I said that someday I would find a way to make a difference for people like me, and I think I finally have. After I got admitted to the bar in October, my friend and classmate and I decided to start a new kind of law firm. Something that has only been created in a couple places in the country. It's a nonprofit, and it's a law firm. A strange hybrid of the legal aid types of organizations and small private firms. We do not do pro bono work. We do low bono, offering legal services based on income. We cover 125% to 400% of poverty. We have a sliding scale that ranges from $50 an hour up to $135. We keep our overhead very very low, which means we keep client's fees as cheap as possible. We are 100% funded by our clients who pay us about 10 billable hours up front when they hire us. We do everything in our power to keep billables down for clients, by offering limited representation and ghost writing for clients who cannot replenish their trust accounts.

I am starting a revolution. Other attorneys are taking note. I am speaking at the spring bar convention with the deans of both Utah law schools (Utah and BYU). I am talking at panels and writing bar journal articles. Big firms are referring people to us, and so are the other nonprofits like Utah Legal Services and Legal Aid Society of Salt Lake. Attorneys who have heard forever about "modest means" and "low bono" and the "disappearing middle class" are seeing us actually DO something about legal services being priced out of most people's means to pay.

Most grant resources go to about 10% of the population, those who are indigent and need pro bono representation. Our nonprofit covers 53% of Utah families. Before November, they had nowhere to go, because they do not qualify for free help but can't pay the (on average) $225 an hour most divorce attorneys charge. Many criminal defendants had no choice if they did not qualify for a public defender, because private attorneys mostly charge flat fees up front. It's between $1500 and $4000 for a misdemeanor. I could not afford this if I needed an attorney, and almost all of my friends are attorneys. That is saying something.

Attorneys have built their companies just like those before them. High overhead, high student loans, high expectations. This means you must charge high hourly rates. You have to charge the client in order to have a receptionist, a paralegal, a file clerk, a window washer, a shoe polisher. For years, no one thought there was any other way to practice law. A guy in Minnesota started a similar thing years ago, and he has been kicking ass doing it. He was kind enough to give us some advice. The first thing he said was "you won't need to advertise." So far, he has been right. There is a HUGE need, but until the Old Guard stops doing things the Old Way, no one will be able to do what we are doing.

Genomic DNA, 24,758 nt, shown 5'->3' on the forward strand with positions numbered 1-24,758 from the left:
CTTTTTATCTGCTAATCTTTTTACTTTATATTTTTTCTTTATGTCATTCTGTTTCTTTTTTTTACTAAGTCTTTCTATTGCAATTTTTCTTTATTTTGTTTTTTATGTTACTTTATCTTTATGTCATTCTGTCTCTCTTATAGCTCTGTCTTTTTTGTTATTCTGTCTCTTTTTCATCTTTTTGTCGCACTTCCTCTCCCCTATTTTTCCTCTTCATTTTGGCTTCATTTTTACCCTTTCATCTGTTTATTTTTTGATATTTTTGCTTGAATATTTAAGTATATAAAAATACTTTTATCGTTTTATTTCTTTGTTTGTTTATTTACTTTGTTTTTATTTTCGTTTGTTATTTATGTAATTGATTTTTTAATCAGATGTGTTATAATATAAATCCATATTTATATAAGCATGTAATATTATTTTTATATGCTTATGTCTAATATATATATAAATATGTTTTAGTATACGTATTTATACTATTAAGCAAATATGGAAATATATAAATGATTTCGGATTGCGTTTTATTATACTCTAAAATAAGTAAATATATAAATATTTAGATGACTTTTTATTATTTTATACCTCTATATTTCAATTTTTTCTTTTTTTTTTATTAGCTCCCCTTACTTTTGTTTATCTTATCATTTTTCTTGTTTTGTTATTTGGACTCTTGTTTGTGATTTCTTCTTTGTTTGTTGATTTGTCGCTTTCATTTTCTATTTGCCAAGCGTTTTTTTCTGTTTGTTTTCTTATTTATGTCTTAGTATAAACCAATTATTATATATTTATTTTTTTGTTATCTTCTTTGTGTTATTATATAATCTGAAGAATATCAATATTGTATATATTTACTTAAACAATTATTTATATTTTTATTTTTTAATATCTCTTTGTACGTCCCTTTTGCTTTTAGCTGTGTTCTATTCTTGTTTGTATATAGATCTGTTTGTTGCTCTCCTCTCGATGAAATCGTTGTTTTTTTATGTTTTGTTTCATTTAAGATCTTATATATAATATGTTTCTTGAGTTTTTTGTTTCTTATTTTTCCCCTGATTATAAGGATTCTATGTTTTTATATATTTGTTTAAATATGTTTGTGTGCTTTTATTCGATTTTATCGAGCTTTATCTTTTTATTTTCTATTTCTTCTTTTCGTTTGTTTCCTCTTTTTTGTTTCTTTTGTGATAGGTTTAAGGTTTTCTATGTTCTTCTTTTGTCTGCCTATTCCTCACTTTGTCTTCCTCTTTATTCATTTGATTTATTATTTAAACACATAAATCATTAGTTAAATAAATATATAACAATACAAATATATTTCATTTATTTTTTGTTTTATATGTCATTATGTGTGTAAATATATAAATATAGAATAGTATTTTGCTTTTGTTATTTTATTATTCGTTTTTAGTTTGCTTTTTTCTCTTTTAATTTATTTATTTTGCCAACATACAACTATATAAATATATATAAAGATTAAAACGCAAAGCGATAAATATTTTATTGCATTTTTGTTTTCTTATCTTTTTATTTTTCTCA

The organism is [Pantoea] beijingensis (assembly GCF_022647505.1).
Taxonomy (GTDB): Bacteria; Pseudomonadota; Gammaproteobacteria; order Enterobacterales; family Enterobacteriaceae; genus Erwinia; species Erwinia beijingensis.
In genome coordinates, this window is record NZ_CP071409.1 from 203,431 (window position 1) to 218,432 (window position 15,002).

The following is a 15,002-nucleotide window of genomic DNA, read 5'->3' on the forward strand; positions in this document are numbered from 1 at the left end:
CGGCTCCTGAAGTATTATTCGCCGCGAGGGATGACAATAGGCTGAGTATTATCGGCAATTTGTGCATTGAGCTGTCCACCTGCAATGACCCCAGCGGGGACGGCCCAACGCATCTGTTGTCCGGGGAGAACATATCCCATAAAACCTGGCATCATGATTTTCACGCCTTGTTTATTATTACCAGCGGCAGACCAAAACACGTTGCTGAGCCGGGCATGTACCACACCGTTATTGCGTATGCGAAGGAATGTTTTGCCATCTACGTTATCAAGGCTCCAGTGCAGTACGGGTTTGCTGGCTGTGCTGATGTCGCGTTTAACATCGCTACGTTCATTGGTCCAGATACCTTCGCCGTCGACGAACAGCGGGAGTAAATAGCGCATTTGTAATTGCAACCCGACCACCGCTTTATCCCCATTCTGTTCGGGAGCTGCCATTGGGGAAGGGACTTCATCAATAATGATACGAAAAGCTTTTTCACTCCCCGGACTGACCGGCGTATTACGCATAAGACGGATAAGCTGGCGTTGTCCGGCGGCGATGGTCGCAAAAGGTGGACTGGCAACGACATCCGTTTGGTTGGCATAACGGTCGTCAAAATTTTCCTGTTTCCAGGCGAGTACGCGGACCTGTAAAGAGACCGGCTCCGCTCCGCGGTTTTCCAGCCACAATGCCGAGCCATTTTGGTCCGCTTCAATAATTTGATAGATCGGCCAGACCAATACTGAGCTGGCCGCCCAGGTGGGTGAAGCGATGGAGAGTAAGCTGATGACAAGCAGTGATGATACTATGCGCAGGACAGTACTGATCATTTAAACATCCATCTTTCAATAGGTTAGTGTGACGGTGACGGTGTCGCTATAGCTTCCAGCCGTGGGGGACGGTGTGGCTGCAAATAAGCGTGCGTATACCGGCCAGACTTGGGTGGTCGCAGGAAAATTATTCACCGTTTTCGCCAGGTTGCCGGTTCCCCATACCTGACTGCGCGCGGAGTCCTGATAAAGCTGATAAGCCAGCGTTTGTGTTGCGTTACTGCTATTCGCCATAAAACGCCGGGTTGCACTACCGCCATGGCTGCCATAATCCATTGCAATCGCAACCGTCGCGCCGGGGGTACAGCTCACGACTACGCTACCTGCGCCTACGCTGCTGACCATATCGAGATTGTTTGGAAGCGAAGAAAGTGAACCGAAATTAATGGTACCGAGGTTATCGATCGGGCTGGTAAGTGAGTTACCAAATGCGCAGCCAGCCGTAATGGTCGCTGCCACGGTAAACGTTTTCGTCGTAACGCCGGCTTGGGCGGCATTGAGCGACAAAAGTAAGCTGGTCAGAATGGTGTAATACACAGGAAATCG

I am starting a revolution. Who wants to join me?


  1. How exciting! It must feel great to serve people who need you so desperately. I feel like I have been in that middle range (or lower, actually) for so much of my life. It is so frustrating, and I am glad people in your area now have an option for help.

    Very nice of Mr. Minnesota to share his experience/knowledge with you, too.

    Keep up the good work and glad to see you back here!

    Kate @ BJJ, Law, and Living

  2. oh my dear Shan I know how hard it was for you, and our family as great as it is doesn't have a great track record for success not for lack of trying. I am so thrilled for everything you have done. I remember the countless summers in your parents yard because we couldn't afford to do anything. And the countless walks to the bus stop. I'm proud of you for rising up above all the challenges, and I knew you would. Keep up the good work I love you!